"I ran for this position because I care about the safety of this town, the well being of our citizens. I resent the fact that Mr. Warren says we have had secret meetings," commented Robinett.

Those sitting on the council also took umbrage with Warren's contention that ECDC had caused the city's debt.

According to the sitting administration, East Carbon City took out loans, based on the landfill's tippage fees, in order to renovate the municipality's roads, water and sewer lines and to install natural gas service. When ECDC lost a large portion of its contracts, the tippage fees decreased and the city began to have a difficult time making their loan payments. While officials did have to work to restructure the town's loans, they were adamant about the fact that funds garnered from ECDC had paid for every cent of the loan payments.

While the council and citizens remain at odds over the permitting at ECDC, the final word concerning any permit change lies in the hands of state and federal permitting bodies, not the East Carbon City Council.

"The state reported during a public hearing that this council had nothing to do with or vote on concerning the permitting at ECDC," continued Robinett. "I was told by the state and the EPA, 'This is our decision,' not the council's but their own. They are the ones you need to contact if you have a problem with this. I also heard the state say that they are requiring ECDC to put up a bond so that if something ever comes back against ECDC they have that bond."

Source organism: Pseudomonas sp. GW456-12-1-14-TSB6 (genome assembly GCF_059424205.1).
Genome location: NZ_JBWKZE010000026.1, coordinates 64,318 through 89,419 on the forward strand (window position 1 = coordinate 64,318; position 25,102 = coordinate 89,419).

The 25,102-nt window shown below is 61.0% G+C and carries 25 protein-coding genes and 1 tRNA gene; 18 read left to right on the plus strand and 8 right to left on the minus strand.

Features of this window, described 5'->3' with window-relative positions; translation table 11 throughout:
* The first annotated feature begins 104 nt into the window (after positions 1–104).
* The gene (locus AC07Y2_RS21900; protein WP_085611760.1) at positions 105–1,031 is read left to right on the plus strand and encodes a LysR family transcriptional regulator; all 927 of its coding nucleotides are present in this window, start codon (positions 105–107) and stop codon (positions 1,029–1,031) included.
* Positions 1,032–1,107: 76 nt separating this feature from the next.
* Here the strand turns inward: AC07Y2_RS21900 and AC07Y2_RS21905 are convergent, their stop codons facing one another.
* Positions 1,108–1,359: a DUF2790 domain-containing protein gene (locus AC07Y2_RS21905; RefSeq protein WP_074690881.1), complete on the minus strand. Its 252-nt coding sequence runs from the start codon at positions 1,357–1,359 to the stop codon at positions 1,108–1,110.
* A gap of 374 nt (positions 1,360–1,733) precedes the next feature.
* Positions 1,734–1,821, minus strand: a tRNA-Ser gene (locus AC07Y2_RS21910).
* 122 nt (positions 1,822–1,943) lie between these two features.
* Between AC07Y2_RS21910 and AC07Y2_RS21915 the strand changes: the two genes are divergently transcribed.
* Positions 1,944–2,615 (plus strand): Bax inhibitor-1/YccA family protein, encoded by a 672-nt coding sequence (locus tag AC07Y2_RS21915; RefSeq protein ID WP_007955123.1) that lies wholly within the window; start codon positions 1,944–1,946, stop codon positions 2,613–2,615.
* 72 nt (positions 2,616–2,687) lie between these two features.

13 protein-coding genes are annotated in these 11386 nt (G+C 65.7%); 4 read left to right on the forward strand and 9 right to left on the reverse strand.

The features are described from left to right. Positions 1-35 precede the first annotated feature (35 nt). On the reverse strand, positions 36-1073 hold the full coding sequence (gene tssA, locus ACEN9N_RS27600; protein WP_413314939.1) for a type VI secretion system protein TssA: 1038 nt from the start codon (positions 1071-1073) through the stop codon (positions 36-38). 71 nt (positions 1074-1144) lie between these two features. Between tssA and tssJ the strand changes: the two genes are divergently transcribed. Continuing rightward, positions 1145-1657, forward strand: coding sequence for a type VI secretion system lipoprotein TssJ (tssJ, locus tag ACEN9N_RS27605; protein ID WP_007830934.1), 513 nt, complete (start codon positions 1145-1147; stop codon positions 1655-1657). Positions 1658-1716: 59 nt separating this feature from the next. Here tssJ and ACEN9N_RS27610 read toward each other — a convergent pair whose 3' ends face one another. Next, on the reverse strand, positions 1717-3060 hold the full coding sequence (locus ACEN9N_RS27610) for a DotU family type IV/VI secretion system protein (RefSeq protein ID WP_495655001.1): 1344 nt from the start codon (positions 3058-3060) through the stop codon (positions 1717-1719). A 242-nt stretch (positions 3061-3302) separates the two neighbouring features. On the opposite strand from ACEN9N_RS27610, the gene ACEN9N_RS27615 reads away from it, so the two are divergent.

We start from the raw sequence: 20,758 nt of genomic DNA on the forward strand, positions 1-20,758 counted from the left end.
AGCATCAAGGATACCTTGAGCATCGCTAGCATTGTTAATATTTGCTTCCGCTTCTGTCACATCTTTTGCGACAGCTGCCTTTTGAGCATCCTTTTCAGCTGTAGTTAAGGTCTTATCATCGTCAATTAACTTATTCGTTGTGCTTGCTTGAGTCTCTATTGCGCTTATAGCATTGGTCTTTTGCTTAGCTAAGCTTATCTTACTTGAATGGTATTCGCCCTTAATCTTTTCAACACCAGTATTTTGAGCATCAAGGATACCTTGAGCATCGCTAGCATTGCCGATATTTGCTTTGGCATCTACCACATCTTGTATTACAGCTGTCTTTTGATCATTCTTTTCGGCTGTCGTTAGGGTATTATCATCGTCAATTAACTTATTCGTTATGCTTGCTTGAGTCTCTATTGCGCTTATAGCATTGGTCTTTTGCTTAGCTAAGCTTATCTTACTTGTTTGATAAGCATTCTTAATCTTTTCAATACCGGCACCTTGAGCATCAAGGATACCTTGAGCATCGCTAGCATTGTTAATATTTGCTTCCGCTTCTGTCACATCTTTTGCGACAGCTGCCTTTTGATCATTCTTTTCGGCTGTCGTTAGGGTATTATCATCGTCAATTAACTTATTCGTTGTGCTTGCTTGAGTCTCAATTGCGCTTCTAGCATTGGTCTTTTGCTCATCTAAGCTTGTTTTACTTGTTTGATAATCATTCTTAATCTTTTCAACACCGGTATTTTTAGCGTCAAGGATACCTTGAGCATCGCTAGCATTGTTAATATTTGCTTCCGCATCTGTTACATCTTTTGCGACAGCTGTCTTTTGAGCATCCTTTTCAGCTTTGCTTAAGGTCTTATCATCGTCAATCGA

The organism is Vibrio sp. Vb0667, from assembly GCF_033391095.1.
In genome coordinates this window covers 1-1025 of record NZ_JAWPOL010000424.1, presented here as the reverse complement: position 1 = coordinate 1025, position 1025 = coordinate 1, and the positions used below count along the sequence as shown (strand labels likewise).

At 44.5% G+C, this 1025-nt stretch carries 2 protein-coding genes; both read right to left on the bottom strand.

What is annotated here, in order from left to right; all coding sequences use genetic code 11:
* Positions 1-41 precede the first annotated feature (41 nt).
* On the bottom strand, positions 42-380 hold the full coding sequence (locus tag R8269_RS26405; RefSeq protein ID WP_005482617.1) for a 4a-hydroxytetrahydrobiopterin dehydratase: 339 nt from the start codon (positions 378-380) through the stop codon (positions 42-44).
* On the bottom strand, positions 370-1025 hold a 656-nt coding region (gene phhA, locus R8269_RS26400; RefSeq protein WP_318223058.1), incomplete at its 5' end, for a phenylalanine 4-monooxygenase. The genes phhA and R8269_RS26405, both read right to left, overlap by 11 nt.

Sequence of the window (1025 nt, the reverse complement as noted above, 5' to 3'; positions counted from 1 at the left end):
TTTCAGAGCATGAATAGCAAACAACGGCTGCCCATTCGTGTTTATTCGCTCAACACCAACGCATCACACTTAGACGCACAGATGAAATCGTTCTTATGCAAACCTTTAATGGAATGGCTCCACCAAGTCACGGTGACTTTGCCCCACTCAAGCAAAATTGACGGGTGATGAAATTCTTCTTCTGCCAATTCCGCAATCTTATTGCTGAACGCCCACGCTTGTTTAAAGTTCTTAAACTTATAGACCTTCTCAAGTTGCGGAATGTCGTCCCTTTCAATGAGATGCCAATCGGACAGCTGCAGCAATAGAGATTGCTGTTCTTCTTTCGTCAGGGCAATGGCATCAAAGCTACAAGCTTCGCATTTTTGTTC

The state and federal EPA will continue to take public comments through Jan. 17 before making their decision concerning ECDC's permit.

As for the council's official actions concerning ECDC on Tuesday night, local officials did vote to formally ask the state and EPA to include Greenleaf America's recommendations concerning the acceptance of ECDC's permit. East Carbon contracted with Greenleaf to review ECDC's plans to transport and dump PCB material.

Before closing discussions concerning ECDC's permit application, Landfill Administrator Kirk Treece addressed the council to clarify some of the points of contention raised during the meeting. According to Treese, ECDC has to put up a performance bond for closure, meaning that every acre developed must have funds secured for closing, regardless of ECDC's situation at that time. Additionally, Treese commented that ECDC has had a letter from the state, which reported that the landfill could accept PCB material below 50 parts per million since 2002. However, ECDC did not feel that there was a job out there big enough to justify the modifications which would come with accepting this material.

"We keep trying to differentiate what ECDC is now, with what we will be when we are ECDC with a TSCA (Toxic Substances Control Act) cell. We are a non-hazardous landfill and with the TSCA cell we will still be a non-hazardous landfill," explained Treese. "Some people try to equate TSCA material and call it hazardous material, TSCA is in its own clarification. If the state of Utah and the EPA did not allow us to permit we would not be going through this whole process today. Any landfill in the state of Utah could be doing this. All they need to do is have the right parameters and the right permit and they could apply for their own TSCA cell."

Following the public and ECDC comments, East Carbon Attorney Jeremy Humes approached the officials to discuss current contract negotiations concerning an increase in tippage fees based on ECDC bringing in PCB materials.

According to Humes, ECDC original offer was to have their fee raised from $1 per ton to $1.50 per ton starting now. Humes reported that the city was looking to reply to that offer with a specific 25 cent increase on all PCB materials with a stepped increase at three, five, seven and nine years. Additionally, ECDC would assist in mitigating the current costs of East Carbon's transfer station. In going through discussions, the parties agreed to further discuss the fees before formally voting on any motion.